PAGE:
Decarbonizing road transport by 2050: Effective policies to accelerate the transition to zero-emission vehicles
This briefing identifies and evaluates government policies aiming to accelerate the transition to zero-emission vehicles (ZEVs). After an examination of policies in the largest and leading ZEV markets, the paper draws implications for future action based on technology, market, and policy trends.
The paper is in two parts. Part I, covering light-duty vehicles (passenger vehicles and small vans), overviews benefits of ZEVs in terms of climate, air quality, energy independence, and driving experience, and the barriers of availability, affordability, convenience, and awareness that must be overcome if they are to replace vehicles powered by internal combustion engines. The paper surveys actions governments are taking across five major areas to surmount those barriers: zero-emission vehicle (ZEV) targets, regulations, incentives, infrastructure, and consumer awareness.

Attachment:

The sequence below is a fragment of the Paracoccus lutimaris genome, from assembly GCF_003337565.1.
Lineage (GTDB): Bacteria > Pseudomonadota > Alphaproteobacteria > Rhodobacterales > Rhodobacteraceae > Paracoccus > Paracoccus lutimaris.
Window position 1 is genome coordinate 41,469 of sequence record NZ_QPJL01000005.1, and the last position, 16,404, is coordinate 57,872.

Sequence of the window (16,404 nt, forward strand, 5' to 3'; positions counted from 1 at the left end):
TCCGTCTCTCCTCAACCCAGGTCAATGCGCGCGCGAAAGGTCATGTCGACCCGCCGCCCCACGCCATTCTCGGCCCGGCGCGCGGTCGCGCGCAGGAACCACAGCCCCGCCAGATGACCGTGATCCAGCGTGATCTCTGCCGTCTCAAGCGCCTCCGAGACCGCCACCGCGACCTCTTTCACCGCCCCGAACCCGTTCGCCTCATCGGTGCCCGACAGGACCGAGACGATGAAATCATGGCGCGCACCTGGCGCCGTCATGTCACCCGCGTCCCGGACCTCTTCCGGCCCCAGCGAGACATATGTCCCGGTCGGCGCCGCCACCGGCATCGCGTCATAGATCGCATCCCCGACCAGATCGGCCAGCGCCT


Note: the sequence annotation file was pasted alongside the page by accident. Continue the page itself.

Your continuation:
Part II examines the situation regarding zero-emission heavy-duty vehicles (buses and trucks). HDVs are responsible for 78% of global black carbon emissions and 86% of nitrogen oxide emissions. The total greenhouse gas emissions of the global HDV fleet are projected to surpass those of the LDV fleet by 2025, based on current trajectories. In contrast to the steady increase in sales of zero-emission LDVs, sales of zero-emission HDVs are small but clearly on the rise. In 2020, more than 4,600 were sold in ZEV Transition Council markets. Buses accounted for two-thirds of these sales.